While it might seem relaxing to watch TV over a meal or think over something else while washing up, where’s the sense of FOMO for the present moment? When not fully present, we’re actually missing out on being alive in that moment, and missing potential insights that will lead to greater freedom.
Creative moments, whether they happen as an individual or working with a team, are some of the most rewarding and enjoyable parts of our work.
Yet, it can be hard to be consistently creative, especially if we feel we are always running to deadlines and juggling a thousand things. So how can mindfulness help us bring more creativity into our work?
We can forget to take a few moments to breathe, go for a mindful walk, or try out any other of the nurturing and supportive ways we’ve learnt to be more present.
One thing I’ve learnt from my own explorations teaching and practising mindfulness, is that small changes in our environment can help us be much more present.
How can we maintain our ability to stay aware throughout the day, when so many things take our attention and we mostly run on automatic pilot? The modern word for this is mindfulness.
Here are some tips from one of our recent creative weekends.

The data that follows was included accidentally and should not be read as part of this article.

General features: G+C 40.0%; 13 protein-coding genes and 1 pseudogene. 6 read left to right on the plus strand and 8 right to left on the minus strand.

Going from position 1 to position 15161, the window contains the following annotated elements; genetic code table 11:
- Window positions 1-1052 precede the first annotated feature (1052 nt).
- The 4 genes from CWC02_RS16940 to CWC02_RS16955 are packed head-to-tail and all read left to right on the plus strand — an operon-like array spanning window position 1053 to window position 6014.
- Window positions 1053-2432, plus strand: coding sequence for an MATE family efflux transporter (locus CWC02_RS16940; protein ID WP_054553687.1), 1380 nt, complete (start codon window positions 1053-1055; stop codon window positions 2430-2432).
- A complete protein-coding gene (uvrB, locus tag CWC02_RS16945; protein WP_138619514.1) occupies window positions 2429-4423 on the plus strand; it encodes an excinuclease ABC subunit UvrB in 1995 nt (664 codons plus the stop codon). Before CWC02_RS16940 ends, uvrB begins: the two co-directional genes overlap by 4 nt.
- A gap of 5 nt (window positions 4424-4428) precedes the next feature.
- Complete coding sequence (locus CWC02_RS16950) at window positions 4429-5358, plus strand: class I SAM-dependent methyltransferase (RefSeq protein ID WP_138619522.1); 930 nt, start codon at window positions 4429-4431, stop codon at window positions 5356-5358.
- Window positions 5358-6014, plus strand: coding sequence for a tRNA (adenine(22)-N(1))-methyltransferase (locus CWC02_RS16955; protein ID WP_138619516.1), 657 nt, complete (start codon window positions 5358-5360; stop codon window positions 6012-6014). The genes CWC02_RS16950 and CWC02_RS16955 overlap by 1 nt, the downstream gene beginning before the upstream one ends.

On our recent creative weekend, some of our team got together to come up with ideas on how you can best support your meditation practice.
We came up with some do’s and some dont’s that might be of help.
“So often in my life, I’ve wanted to feel included, engaged, and to be relating with others, but I’ve found that there’s a true connection lacking.”
Board Member Dan O’Brien writes about one of the insights he has had being part of Clear Sky’s virtual and physical community.
Habit is the opposite of mindfulness.
Structure and routine are your friends.
If you accept either of these as true, take a moment to think about how they work together. Take meditation, for example – how do you find a balance between having a steady meditation routine and not letting your spiritual practice stagnate?
Even when I can stay focused, there’s often a background nervous energy vibration that distracts me…This all speaks to a big area of my life, because I seem to need to burn off a certain amount of energy every day.
For five years I lived close to Clear Sky while I studied and worked in the local area. I would spend weekends
When I had no energy to spare, it was so clear how draining any thoughts of worry or doubt were. So, as I watched the truck towing away my car,